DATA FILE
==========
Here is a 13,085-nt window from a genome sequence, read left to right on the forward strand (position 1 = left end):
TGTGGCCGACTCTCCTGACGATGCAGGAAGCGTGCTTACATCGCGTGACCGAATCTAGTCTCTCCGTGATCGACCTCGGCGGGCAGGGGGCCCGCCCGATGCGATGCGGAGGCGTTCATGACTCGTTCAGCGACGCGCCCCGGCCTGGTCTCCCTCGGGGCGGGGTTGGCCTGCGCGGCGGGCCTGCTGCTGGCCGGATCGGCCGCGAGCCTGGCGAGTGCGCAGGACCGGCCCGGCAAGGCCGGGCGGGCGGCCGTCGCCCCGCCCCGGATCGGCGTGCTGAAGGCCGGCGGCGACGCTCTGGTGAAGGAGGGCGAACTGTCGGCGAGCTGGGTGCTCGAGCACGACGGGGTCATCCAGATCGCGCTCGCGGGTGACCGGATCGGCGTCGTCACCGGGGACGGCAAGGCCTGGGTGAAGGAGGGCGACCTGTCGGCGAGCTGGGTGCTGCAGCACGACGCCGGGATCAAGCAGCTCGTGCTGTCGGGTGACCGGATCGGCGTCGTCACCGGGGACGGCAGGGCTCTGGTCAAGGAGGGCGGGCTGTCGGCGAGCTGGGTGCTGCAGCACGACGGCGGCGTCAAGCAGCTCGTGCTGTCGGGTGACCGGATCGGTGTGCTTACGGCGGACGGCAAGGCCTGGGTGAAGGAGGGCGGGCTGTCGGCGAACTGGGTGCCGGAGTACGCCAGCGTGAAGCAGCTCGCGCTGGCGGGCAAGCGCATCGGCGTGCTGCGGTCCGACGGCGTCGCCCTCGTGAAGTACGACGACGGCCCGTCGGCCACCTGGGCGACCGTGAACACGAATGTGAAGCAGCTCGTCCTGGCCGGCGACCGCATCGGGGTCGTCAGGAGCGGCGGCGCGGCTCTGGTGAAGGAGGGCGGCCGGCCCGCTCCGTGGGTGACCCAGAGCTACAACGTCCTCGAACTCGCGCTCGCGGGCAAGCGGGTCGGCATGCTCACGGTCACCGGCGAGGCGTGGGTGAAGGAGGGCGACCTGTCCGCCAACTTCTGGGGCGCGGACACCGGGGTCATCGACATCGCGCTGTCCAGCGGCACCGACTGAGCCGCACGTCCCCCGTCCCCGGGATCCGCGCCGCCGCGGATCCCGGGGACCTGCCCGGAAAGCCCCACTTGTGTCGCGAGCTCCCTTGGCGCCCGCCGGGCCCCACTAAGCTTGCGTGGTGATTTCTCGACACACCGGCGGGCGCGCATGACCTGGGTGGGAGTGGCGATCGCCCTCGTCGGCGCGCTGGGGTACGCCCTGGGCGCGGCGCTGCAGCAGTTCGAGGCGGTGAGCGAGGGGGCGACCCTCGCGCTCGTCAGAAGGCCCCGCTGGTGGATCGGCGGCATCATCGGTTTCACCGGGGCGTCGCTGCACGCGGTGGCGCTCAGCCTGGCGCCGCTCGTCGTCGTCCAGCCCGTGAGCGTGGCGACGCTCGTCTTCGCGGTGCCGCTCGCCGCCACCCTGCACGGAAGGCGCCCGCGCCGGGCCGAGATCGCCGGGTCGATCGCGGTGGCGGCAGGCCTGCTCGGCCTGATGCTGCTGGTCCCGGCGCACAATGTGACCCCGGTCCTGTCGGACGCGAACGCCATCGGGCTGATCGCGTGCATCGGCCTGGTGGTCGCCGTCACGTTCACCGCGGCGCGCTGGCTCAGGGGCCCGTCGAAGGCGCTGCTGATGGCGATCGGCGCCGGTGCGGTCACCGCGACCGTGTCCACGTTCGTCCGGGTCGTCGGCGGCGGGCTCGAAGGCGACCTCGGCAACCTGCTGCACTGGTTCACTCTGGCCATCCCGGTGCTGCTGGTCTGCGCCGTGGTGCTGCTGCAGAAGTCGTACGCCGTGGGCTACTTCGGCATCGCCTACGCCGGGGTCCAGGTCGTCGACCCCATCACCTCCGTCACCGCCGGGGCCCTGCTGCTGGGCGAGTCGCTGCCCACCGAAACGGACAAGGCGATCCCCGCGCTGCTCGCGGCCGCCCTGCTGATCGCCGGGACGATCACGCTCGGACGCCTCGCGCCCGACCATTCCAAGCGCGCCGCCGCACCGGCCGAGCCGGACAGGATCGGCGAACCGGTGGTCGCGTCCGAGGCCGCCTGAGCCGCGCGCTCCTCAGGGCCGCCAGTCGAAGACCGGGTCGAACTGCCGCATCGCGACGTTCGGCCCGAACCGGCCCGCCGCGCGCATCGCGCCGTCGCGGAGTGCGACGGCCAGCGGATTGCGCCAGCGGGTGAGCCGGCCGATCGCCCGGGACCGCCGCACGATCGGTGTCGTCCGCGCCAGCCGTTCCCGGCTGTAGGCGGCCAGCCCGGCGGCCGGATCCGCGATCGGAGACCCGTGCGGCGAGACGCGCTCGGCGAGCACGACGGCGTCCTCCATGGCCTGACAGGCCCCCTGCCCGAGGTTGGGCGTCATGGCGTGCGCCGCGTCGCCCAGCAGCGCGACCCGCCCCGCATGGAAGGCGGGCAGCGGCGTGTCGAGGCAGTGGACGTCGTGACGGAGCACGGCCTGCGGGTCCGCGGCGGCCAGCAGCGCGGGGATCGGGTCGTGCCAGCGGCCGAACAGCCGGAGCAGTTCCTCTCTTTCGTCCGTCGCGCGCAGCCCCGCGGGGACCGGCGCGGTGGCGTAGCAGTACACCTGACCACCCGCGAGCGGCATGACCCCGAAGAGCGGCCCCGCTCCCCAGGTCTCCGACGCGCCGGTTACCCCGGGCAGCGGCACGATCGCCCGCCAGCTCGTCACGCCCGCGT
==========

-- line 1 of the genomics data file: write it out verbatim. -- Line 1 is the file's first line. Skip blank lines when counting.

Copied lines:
Here is a 13,085-nt window from a genome sequence, read left to right on the forward strand (position 1 = left end):